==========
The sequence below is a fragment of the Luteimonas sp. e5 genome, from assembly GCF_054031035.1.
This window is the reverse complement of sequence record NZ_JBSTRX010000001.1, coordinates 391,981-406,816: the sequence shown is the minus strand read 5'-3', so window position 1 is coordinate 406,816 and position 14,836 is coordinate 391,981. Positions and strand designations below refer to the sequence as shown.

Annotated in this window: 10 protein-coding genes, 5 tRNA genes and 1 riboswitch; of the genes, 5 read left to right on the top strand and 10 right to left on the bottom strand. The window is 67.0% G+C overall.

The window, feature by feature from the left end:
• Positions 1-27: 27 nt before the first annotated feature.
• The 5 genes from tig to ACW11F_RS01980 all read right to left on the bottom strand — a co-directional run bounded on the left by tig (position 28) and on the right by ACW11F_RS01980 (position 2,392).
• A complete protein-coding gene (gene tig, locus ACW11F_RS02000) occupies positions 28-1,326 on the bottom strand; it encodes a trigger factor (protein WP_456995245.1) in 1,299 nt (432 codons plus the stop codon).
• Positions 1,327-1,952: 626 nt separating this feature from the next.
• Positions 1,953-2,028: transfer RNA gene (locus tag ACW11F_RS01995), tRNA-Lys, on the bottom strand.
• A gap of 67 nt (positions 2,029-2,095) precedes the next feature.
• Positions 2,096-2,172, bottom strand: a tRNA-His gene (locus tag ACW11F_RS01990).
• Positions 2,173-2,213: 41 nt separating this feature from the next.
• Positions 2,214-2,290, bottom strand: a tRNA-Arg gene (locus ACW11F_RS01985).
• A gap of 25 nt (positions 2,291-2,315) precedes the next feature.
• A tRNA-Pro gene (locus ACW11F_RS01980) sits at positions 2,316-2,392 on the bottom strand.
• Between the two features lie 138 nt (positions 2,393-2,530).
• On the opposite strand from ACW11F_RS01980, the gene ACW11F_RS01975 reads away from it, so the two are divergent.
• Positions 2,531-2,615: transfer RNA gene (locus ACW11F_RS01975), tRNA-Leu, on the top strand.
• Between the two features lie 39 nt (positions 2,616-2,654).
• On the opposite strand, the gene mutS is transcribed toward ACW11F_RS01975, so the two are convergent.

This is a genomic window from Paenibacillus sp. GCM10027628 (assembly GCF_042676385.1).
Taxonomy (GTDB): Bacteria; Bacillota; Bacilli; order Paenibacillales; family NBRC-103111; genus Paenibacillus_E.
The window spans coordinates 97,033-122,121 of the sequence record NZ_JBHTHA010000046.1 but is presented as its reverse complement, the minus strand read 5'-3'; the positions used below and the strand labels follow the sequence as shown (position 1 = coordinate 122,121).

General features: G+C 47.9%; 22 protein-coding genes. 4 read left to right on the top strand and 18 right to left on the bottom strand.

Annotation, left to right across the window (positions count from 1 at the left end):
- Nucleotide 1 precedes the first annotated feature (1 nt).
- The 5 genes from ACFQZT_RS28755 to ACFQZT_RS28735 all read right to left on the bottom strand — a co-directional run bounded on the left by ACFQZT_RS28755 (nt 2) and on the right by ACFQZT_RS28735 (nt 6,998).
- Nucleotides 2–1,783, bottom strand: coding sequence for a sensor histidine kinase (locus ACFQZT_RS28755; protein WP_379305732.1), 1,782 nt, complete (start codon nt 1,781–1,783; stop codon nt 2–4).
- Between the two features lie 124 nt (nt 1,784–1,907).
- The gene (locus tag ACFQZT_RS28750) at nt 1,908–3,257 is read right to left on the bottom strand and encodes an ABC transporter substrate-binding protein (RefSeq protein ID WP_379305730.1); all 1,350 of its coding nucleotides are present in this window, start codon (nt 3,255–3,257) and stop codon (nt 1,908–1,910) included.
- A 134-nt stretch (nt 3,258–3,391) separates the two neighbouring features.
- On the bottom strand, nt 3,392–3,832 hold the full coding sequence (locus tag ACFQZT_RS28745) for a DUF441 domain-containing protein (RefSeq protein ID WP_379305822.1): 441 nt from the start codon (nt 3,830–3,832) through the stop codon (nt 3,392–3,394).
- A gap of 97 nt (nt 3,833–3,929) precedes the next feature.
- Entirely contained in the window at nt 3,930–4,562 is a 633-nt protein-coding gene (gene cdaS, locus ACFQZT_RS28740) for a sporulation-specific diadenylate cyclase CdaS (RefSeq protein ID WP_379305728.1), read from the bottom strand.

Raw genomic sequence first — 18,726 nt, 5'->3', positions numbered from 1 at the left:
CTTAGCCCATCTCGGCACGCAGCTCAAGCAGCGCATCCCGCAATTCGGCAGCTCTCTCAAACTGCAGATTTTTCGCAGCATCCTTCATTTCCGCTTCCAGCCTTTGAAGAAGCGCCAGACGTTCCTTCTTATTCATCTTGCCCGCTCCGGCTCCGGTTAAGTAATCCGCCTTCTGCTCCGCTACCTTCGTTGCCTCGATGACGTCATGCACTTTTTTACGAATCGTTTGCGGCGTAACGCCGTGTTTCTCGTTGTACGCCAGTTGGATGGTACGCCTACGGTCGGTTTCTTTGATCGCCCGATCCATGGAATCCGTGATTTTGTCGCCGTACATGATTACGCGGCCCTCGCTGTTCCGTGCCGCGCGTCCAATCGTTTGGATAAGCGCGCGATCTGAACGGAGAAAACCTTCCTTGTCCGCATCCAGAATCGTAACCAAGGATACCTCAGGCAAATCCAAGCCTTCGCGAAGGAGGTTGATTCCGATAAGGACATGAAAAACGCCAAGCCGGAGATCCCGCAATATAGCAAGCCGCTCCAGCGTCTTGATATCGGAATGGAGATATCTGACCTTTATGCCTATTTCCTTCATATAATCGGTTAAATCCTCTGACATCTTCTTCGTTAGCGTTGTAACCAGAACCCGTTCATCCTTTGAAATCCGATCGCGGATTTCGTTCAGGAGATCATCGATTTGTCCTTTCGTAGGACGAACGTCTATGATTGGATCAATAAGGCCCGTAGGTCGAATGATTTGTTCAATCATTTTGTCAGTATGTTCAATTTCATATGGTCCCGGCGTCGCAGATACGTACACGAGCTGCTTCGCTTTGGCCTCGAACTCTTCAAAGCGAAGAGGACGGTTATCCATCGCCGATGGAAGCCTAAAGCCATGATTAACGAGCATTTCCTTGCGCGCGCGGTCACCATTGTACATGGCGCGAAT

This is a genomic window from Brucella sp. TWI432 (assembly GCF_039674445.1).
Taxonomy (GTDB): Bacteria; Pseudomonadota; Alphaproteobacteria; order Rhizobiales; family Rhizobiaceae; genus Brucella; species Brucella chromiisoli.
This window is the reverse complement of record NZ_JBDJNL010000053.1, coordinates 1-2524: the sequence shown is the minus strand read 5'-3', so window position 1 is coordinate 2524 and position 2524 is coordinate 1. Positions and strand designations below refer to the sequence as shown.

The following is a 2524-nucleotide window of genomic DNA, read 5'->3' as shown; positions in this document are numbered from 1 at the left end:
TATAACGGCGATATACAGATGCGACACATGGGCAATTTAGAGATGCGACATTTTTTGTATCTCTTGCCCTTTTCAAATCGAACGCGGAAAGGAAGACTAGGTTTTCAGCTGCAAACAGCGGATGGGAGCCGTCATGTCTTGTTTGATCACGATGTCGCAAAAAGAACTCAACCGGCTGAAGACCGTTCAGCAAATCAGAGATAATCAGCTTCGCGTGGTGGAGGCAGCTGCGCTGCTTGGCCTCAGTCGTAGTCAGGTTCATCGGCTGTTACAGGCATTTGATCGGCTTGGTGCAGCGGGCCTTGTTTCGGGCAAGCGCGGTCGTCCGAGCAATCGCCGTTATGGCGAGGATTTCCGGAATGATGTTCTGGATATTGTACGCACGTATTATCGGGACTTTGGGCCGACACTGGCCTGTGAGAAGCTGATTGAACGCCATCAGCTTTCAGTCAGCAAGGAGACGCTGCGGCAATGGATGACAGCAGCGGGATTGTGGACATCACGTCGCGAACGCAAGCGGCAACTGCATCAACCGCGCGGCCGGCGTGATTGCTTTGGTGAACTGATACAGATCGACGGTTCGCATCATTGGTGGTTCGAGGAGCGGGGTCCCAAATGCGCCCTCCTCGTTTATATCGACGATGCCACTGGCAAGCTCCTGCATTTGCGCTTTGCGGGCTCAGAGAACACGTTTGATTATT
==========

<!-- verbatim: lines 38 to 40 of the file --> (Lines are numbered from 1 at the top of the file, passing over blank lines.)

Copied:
Taxonomy (GTDB): Bacteria; Pseudomonadota; Alphaproteobacteria; order Rhizobiales; family Rhizobiaceae; genus Brucella; species Brucella chromiisoli.
This window is the reverse complement of record NZ_JBDJNL010000053.1, coordinates 1-2524: the sequence shown is the minus strand read 5'-3', so window position 1 is coordinate 2524 and position 2524 is coordinate 1. Positions and strand designations below refer to the sequence as shown.

The following is a 2524-nucleotide window of genomic DNA, read 5'->3' as shown; positions in this document are numbered from 1 at the left end: